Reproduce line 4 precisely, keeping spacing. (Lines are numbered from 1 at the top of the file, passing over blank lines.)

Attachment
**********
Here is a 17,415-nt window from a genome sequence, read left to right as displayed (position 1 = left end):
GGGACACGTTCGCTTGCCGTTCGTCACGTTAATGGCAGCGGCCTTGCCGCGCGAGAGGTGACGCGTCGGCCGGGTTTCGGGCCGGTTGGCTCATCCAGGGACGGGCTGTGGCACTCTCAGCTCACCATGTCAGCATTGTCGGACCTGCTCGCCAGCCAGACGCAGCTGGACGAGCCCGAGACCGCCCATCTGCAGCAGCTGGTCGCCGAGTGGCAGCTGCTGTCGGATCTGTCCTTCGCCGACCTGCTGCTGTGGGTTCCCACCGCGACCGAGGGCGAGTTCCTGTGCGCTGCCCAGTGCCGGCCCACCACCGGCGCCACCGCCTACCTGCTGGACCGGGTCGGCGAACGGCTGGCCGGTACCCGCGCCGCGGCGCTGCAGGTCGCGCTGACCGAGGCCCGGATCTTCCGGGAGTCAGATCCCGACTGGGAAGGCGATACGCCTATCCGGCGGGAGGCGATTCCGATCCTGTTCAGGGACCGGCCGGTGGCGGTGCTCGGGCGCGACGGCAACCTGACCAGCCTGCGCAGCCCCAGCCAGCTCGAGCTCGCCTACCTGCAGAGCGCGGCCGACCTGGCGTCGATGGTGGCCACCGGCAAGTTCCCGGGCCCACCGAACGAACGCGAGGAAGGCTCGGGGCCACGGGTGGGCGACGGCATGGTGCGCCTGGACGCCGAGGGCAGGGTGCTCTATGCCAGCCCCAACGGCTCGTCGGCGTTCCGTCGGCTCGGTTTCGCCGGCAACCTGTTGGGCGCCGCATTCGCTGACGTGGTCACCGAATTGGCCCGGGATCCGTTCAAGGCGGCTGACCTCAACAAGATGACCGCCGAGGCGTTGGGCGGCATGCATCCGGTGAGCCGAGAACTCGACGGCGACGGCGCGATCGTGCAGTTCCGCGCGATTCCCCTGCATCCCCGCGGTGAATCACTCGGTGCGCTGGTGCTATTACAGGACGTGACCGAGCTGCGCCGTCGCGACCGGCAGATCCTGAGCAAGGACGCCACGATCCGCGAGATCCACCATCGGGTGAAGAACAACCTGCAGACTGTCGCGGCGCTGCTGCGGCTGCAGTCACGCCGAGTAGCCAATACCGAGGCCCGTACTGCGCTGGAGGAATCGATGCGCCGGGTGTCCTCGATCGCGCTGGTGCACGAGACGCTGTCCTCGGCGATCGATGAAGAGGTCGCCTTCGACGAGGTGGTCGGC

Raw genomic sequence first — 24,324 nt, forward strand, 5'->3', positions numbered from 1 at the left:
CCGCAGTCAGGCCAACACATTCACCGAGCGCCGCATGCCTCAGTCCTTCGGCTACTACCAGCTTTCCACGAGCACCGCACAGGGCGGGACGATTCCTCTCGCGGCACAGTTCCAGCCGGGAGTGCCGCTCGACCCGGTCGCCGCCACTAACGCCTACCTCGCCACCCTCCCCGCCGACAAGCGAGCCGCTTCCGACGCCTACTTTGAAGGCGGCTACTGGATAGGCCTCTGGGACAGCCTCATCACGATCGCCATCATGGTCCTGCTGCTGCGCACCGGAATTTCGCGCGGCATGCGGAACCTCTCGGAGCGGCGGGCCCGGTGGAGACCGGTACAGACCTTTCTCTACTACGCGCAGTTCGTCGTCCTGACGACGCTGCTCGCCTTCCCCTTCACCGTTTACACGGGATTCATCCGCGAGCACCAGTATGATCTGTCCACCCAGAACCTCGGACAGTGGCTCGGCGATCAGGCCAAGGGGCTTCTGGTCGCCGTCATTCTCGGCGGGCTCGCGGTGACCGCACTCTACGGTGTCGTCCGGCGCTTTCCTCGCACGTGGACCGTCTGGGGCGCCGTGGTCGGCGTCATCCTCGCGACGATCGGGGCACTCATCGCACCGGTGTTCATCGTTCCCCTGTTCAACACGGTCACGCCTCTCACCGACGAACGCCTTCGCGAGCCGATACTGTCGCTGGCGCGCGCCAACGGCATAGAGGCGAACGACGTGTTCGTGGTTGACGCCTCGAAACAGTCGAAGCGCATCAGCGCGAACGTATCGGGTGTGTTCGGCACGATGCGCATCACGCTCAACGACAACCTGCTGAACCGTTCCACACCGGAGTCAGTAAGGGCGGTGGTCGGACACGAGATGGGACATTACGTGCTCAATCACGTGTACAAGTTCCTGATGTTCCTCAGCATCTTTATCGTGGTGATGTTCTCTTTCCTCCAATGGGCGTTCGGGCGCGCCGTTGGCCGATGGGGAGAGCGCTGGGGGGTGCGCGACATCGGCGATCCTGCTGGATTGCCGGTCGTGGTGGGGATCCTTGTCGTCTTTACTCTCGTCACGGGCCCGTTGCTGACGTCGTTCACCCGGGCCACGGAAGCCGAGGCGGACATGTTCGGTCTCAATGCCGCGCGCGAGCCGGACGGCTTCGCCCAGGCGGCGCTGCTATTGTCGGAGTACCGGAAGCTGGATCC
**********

CCGCAGTCAGGCCAACACATTCACCGAGCGCCGCATGCCTCAGTCCTTCGGCTACTACCAGCTTTCCACGAGCACCGCACAGGGCGGGACGATTCCTCTCGCGGCACAGTTCCAGCCGGGAGTGCCGCTCGACCCGGTCGCCGCCACTAACGCCTACCTCGCCACCCTCCCCGCCGACAAGCGAGCCGCTTCCGACGCCTACTTTGAAGGCGGCTACTGGATAGGCCTCTGGGACAGCCTCATCACGATCGCCATCATGGTCCTGCTGCTGCGCACCGGAATTTCGCGCGGCATGCGGAACCTCTCGGAGCGGCGGGCCCGGTGGAGACCGGTACAGACCTTTCTCTACTACGCGCAGTTCGTCGTCCTGACGACGCTGCTCGCCTTCCCCTTCACCGTTTACACGGGATTCATCCGCGAGCACCAGTATGATCTGTCCACCCAGAACCTCGGACAGTGGCTCGGCGATCAGGCCAAGGGGCTTCTGGTCGCCGTCATTCTCGGCGGGCTCGCGGTGACCGCACTCTACGGTGTCGTCCGGCGCTTTCCTCGCACGTGGACCGTCTGGGGCGCCGTGGTCGGCGTCATCCTCGCGACGATCGGGGCACTCATCGCACCGGTGTTCATCGTTCCCCTGTTCAACACGGTCACGCCTCTCACCGACGAACGCCTTCGCGAGCCGATACTGTCGCTGGCGCGCGCCAACGGCATAGAGGCGAACGACGTGTTCGTGGTTGACGCCTCGAAACAGTCGAAGCGCATCAGCGCGAACGTATCGGGTGTGTTCGGCACGATGCGCATCACGCTCAACGACAACCTGCTGAACCGTTCCACACCGGAGTCAGTAAGGGCGGTGGTCGGACACGAGATGGGACATTACGTGCTCAATCACGTGTACAAGTTCCTGATGTTCCTCAGCATCTTTATCGTGGTGATGTTCTCTTTCCTCCAATGGGCGTTCGGGCGCGCCGTTGGCCGATGGGGAGAGCGCTGGGGGGTGCGCGACATCGGCGATCCTGCTGGATTGCCGGTCGTGGTGGGGATCCTTGTCGTCTTTACTCTCGTCACGGGCCCGTTGCTGACGTCGTTCACCCGGGCCACGGAAGCCGAGGCGGACATGTTCGGTCTCAATGCCGCGCGCGAGCCGGACGGCTTCGCCCAGGCGGCGCTGCTATTGTCGGAGTACCGGAAGCTGGATCC